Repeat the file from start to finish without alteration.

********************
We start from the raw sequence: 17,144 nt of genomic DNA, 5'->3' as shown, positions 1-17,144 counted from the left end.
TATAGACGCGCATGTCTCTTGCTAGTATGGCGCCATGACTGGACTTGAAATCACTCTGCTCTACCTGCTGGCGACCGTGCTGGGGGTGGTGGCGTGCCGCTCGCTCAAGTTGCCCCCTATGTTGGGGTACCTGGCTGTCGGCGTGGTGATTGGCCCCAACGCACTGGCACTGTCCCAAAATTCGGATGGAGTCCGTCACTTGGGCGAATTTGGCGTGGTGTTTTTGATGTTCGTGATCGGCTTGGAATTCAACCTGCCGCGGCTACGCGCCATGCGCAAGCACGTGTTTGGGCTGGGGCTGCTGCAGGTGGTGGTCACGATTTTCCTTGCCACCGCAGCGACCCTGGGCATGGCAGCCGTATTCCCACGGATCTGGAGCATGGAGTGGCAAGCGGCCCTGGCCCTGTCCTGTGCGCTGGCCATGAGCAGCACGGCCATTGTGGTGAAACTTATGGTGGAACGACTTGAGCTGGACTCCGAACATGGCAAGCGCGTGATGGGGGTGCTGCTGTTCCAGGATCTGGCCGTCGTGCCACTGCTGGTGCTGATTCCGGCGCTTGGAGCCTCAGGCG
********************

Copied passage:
We start from the raw sequence: 17,144 nt of genomic DNA, 5'->3' as shown, positions 1-17,144 counted from the left end.
TATAGACGCGCATGTCTCTTGCTAGTATGGCGCCATGACTGGACTTGAAATCACTCTGCTCTACCTGCTGGCGACCGTGCTGGGGGTGGTGGCGTGCCGCTCGCTCAAGTTGCCCCCTATGTTGGGGTACCTGGCTGTCGGCGTGGTGATTGGCCCCAACGCACTGGCACTGTCCCAAAATTCGGATGGAGTCCGTCACTTGGGCGAATTTGGCGTGGTGTTTTTGATGTTCGTGATCGGCTTGGAATTCAACCTGCCGCGGCTACGCGCCATGCGCAAGCACGTGTTTGGGCTGGGGCTGCTGCAGGTGGTGGTCACGATTTTCCTTGCCACCGCAGCGACCCTGGGCATGGCAGCCGTATTCCCACGGATCTGGAGCATGGAGTGGCAAGCGGCCCTGGCCCTGTCCTGTGCGCTGGCCATGAGCAGCACGGCCATTGTGGTGAAACTTATGGTGGAACGACTTGAGCTGGACTCCGAACATGGCAAGCGCGTGATGGGGGTGCTGCTGTTCCAGGATCTGGCCGTCGTGCCACTGCTGGTGCTGATTCCGGCGCTTGGAGCCTCAGGCG